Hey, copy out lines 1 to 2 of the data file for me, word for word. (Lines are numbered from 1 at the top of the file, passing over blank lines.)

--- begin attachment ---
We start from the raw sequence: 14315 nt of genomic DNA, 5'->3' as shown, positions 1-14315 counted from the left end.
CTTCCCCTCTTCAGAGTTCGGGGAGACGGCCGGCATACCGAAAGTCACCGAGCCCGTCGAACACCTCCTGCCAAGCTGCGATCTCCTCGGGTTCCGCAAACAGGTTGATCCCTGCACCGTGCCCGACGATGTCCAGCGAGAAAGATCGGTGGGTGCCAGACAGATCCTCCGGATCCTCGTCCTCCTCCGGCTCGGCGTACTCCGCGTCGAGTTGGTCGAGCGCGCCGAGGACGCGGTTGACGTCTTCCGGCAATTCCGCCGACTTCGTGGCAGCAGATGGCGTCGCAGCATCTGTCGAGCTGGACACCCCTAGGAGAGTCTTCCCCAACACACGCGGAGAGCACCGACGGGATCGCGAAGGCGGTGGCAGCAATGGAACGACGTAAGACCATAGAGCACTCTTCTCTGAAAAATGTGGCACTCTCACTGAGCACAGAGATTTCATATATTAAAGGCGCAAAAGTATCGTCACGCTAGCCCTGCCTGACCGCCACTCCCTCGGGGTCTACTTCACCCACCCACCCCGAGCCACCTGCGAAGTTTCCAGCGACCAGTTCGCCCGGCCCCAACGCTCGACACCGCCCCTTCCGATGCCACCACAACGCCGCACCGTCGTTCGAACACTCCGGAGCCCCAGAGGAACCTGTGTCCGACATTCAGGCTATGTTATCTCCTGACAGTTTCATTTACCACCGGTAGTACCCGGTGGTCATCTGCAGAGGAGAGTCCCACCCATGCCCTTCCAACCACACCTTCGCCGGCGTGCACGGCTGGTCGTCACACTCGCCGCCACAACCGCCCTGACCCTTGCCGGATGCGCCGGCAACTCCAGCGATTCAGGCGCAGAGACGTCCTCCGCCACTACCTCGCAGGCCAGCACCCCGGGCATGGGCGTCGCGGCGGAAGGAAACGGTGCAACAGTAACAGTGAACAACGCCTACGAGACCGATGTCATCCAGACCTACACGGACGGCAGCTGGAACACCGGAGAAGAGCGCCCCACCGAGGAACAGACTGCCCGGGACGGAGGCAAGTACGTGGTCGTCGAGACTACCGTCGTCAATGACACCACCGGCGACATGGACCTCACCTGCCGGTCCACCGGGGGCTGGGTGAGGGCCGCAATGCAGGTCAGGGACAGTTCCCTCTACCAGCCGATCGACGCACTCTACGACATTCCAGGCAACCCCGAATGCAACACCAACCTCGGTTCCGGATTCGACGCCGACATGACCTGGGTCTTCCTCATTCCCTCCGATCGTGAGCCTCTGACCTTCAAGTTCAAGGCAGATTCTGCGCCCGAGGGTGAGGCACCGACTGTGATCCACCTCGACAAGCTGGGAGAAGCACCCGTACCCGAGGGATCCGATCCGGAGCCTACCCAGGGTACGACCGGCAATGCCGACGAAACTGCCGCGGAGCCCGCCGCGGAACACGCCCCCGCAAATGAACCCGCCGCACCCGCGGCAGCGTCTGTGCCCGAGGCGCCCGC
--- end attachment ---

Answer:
We start from the raw sequence: 14315 nt of genomic DNA, 5'->3' as shown, positions 1-14315 counted from the left end.
CTTCCCCTCTTCAGAGTTCGGGGAGACGGCCGGCATACCGAAAGTCACCGAGCCCGTCGAACACCTCCTGCCAAGCTGCGATCTCCTCGGGTTCCGCAAACAGGTTGATCCCTGCACCGTGCCCGACGATGTCCAGCGAGAAAGATCGGTGGGTGCCAGACAGATCCTCCGGATCCTCGTCCTCCTCCGGCTCGGCGTACTCCGCGTCGAGTTGGTCGAGCGCGCCGAGGACGCGGTTGACGTCTTCCGGCAATTCCGCCGACTTCGTGGCAGCAGATGGCGTCGCAGCATCTGTCGAGCTGGACACCCCTAGGAGAGTCTTCCCCAACACACGCGGAGAGCACCGACGGGATCGCGAAGGCGGTGGCAGCAATGGAACGACGTAAGACCATAGAGCACTCTTCTCTGAAAAATGTGGCACTCTCACTGAGCACAGAGATTTCATATATTAAAGGCGCAAAAGTATCGTCACGCTAGCCCTGCCTGACCGCCACTCCCTCGGGGTCTACTTCACCCACCCACCCCGAGCCACCTGCGAAGTTTCCAGCGACCAGTTCGCCCGGCCCCAACGCTCGACACCGCCCCTTCCGATGCCACCACAACGCCGCACCGTCGTTCGAACACTCCGGAGCCCCAGAGGAACCTGTGTCCGACATTCAGGCTATGTTATCTCCTGACAGTTTCATTTACCACCGGTAGTACCCGGTGGTCATCTGCAGAGGAGAGTCCCACCCATGCCCTTCCAACCACACCTTCGCCGGCGTGCACGGCTGGTCGTCACACTCGCCGCCACAACCGCCCTGACCCTTGCCGGATGCGCCGGCAACTCCAGCGATTCAGGCGCAGAGACGTCCTCCGCCACTACCTCGCAGGCCAGCACCCCGGGCATGGGCGTCGCGGCGGAAGGAAACGGTGCAACAGTAACAGTGAACAACGCCTACGAGACCGATGTCATCCAGACCTACACGGACGGCAGCTGGAACACCGGAGAAGAGCGCCCCACCGAGGAACAGACTGCCCGGGACGGAGGCAAGTACGTGGTCGTCGAGACTACCGTCGTCAATGACACCACCGGCGACATGGACCTCACCTGCCGGTCCACCGGGGGCTGGGTGAGGGCCGCAATGCAGGTCAGGGACAGTTCCCTCTACCAGCCGATCGACGCACTCTACGACATTCCAGGCAACCCCGAATGCAACACCAACCTCGGTTCCGGATTCGACGCCGACATGACCTGGGTCTTCCTCATTCCCTCCGATCGTGAGCCTCTGACCTTCAAGTTCAAGGCAGATTCTGCGCCCGAGGGTGAGGCACCGACTGTGATCCACCTCGACAAGCTGGGAGAAGCACCCGTACCCGAGGGATCCGATCCGGAGCCTACCCAGGGTACGACCGGCAATGCCGACGAAACTGCCGCGGAGCCCGCCGCGGAACACGCCCCCGCAAATGAACCCGCCGCACCCGCGGCAGCGTCTGTGCCCGAGGCGCCCGC